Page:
Thanks to Enough Is Enough, the anti-porn advocacy group, McDonald’s has started blocking public Wi-Fi networks to keep users from accessing pornographic websites
Since 2014, anti-porn advocacy group Enough Is Enough has been campaigning McDonald’s to censor its public Wi-Fi access. Thanks to the efforts of the group, in early 2016, McDonald’s enabled explicit-content filtering technology in approximately 14,000 of its U.S. restaurant chains. Although McDonald’s representatives declared that they were not aware of the fact that some of their customers were accessing porn websites through their free public Wi-Fi networks, the restaurant claims it started to filter its public Wi-Fi networks across the U.S as soon as they were informed about the ilicit activities happening on their public networks. Following McDonald’s example, Starbucks revealed that it will implement content filters through its public Wi-Fi networks as well.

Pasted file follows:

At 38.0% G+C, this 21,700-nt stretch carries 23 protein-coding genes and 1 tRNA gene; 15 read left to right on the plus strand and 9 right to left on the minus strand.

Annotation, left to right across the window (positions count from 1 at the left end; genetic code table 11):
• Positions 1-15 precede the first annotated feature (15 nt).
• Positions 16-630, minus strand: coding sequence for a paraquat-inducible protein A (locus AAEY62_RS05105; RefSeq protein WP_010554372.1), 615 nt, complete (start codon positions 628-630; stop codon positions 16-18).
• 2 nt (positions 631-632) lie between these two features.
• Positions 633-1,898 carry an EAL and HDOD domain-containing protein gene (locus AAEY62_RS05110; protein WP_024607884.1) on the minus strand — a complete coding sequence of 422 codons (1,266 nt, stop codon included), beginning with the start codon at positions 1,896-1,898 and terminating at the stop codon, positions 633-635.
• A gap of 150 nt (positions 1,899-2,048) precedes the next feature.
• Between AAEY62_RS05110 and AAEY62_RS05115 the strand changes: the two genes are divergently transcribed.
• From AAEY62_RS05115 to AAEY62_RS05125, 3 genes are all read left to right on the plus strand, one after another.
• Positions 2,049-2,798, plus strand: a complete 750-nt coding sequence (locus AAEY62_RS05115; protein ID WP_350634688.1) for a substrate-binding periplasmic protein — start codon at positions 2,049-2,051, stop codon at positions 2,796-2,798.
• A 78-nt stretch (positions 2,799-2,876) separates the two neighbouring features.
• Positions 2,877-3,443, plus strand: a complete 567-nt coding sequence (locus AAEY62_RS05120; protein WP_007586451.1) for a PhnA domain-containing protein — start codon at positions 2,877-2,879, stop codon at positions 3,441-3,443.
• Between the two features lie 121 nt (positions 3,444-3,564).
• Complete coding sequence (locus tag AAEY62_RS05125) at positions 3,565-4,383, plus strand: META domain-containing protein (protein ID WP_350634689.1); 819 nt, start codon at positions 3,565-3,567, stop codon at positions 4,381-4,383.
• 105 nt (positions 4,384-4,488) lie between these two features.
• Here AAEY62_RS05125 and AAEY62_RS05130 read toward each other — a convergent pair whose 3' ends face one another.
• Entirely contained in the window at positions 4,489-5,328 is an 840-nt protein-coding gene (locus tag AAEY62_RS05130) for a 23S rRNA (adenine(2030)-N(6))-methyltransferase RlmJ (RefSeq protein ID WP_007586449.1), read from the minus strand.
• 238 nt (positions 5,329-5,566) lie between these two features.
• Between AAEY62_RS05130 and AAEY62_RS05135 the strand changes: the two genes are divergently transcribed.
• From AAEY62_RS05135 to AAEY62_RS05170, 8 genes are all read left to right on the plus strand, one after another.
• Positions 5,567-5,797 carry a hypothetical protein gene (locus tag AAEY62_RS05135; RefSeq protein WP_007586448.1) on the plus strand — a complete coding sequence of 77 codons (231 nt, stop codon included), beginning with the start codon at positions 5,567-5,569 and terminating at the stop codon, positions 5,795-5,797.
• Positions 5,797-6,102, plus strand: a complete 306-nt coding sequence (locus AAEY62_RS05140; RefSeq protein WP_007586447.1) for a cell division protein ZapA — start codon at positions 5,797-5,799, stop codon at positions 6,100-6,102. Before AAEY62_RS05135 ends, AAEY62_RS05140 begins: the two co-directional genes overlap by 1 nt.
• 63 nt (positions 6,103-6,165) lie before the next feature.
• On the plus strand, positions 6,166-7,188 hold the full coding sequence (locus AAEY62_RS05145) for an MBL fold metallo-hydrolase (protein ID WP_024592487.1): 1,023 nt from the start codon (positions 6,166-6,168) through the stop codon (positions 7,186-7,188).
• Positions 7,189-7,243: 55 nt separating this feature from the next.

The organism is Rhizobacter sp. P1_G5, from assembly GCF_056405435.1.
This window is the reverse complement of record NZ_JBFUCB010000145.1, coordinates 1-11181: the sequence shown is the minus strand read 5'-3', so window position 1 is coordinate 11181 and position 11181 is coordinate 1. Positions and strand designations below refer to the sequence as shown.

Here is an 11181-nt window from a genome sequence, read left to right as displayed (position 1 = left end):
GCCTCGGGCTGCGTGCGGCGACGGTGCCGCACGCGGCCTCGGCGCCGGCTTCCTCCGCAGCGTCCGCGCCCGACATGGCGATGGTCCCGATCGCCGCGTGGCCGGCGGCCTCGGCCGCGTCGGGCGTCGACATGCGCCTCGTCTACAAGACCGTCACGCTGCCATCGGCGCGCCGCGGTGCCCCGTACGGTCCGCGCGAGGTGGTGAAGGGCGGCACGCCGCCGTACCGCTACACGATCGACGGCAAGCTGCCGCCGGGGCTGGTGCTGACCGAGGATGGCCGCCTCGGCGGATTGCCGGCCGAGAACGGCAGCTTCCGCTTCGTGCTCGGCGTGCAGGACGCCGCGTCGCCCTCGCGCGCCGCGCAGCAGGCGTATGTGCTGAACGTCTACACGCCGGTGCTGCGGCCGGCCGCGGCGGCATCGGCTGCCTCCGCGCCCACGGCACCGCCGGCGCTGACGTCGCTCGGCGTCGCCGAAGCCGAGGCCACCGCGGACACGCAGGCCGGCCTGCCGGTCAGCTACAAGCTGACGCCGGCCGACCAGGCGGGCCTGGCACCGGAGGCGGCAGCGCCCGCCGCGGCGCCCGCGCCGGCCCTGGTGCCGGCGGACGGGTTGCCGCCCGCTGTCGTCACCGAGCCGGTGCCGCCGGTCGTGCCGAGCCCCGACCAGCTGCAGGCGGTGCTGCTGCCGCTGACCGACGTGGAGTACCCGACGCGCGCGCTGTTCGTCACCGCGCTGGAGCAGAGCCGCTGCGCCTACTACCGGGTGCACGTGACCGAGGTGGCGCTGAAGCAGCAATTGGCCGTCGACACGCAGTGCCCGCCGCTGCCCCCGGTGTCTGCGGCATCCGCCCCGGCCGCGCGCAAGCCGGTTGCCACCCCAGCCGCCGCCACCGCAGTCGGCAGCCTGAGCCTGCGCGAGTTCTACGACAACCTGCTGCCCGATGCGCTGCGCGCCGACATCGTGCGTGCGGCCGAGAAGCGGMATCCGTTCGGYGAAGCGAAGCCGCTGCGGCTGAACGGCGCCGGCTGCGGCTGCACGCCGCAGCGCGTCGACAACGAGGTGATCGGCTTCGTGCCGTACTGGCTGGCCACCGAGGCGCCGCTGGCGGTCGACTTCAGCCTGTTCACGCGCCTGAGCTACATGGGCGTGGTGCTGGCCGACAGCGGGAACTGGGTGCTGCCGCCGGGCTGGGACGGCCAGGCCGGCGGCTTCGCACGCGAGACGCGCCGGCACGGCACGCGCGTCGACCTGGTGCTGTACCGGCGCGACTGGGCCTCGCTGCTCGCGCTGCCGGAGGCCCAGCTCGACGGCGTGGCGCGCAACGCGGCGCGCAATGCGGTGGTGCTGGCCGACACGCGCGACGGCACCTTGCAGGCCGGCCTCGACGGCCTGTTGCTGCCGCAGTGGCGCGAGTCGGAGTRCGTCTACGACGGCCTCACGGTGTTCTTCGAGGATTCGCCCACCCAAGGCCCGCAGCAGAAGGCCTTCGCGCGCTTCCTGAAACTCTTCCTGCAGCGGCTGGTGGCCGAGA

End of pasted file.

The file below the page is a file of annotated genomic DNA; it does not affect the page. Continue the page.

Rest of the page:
Enough Is Enough CEO, Donna Rice Hughes, noted that “Internet pornography is a public health crisis” and thanked the two companies for coming forward and taking action. “These criminal felonies are difficult to deter because of the anonymity offered by open Wi-Fi” added the CEO. Currently, there are no statistics about how often customers use McDonald’s or Starbuck’s free Wi-Fi networks to view pornography but according to various news sources, public Wi-Fi hotspots are increasingly being used to access child pornography.
McDonald’s has taken the first steps towards combating misdemeanors on its Wi-Fi networks in hopes that other large restaurant chains will follow their example.
Using Syslog Server with Tanaza powered APs
Capturing user browsing data
Singapore trials solar energy powered public Wi-Fi hotspots